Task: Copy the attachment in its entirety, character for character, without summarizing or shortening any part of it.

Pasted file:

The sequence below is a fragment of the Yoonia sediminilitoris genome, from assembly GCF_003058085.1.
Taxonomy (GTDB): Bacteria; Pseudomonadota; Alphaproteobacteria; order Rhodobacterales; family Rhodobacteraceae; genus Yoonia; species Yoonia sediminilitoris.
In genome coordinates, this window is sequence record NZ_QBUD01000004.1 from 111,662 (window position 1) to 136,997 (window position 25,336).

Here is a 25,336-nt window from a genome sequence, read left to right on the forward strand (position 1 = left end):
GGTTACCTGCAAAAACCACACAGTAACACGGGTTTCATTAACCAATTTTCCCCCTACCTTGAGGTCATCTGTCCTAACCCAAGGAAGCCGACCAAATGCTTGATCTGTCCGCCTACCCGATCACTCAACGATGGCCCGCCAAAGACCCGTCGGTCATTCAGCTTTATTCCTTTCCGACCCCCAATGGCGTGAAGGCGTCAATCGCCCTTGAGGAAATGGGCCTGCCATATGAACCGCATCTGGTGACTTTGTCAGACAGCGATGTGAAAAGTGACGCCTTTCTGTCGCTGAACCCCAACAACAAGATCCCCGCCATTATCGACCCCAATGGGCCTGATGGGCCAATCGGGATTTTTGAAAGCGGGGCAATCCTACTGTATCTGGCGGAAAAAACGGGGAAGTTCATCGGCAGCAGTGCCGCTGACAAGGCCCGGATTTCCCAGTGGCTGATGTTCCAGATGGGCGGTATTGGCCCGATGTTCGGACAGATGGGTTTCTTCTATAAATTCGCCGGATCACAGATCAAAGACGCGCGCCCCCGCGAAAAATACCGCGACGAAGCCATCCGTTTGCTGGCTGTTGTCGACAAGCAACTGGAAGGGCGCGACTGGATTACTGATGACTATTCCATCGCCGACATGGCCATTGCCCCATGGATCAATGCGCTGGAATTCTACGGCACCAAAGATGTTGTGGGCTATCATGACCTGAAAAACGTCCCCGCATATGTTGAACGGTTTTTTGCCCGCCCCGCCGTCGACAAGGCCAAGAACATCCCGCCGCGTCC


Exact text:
The sequence below is a fragment of the Yoonia sediminilitoris genome, from assembly GCF_003058085.1.
Taxonomy (GTDB): Bacteria; Pseudomonadota; Alphaproteobacteria; order Rhodobacterales; family Rhodobacteraceae; genus Yoonia; species Yoonia sediminilitoris.
In genome coordinates, this window is sequence record NZ_QBUD01000004.1 from 111,662 (window position 1) to 136,997 (window position 25,336).

Here is a 25,336-nt window from a genome sequence, read left to right on the forward strand (position 1 = left end):
GGTTACCTGCAAAAACCACACAGTAACACGGGTTTCATTAACCAATTTTCCCCCTACCTTGAGGTCATCTGTCCTAACCCAAGGAAGCCGACCAAATGCTTGATCTGTCCGCCTACCCGATCACTCAACGATGGCCCGCCAAAGACCCGTCGGTCATTCAGCTTTATTCCTTTCCGACCCCCAATGGCGTGAAGGCGTCAATCGCCCTTGAGGAAATGGGCCTGCCATATGAACCGCATCTGGTGACTTTGTCAGACAGCGATGTGAAAAGTGACGCCTTTCTGTCGCTGAACCCCAACAACAAGATCCCCGCCATTATCGACCCCAATGGGCCTGATGGGCCAATCGGGATTTTTGAAAGCGGGGCAATCCTACTGTATCTGGCGGAAAAAACGGGGAAGTTCATCGGCAGCAGTGCCGCTGACAAGGCCCGGATTTCCCAGTGGCTGATGTTCCAGATGGGCGGTATTGGCCCGATGTTCGGACAGATGGGTTTCTTCTATAAATTCGCCGGATCACAGATCAAAGACGCGCGCCCCCGCGAAAAATACCGCGACGAAGCCATCCGTTTGCTGGCTGTTGTCGACAAGCAACTGGAAGGGCGCGACTGGATTACTGATGACTATTCCATCGCCGACATGGCCATTGCCCCATGGATCAATGCGCTGGAATTCTACGGCACCAAAGATGTTGTGGGCTATCATGACCTGAAAAACGTCCCCGCATATGTTGAACGGTTTTTTGCCCGCCCCGCCGTCGACAAGGCCAAGAACATCCCGCCGCGTCC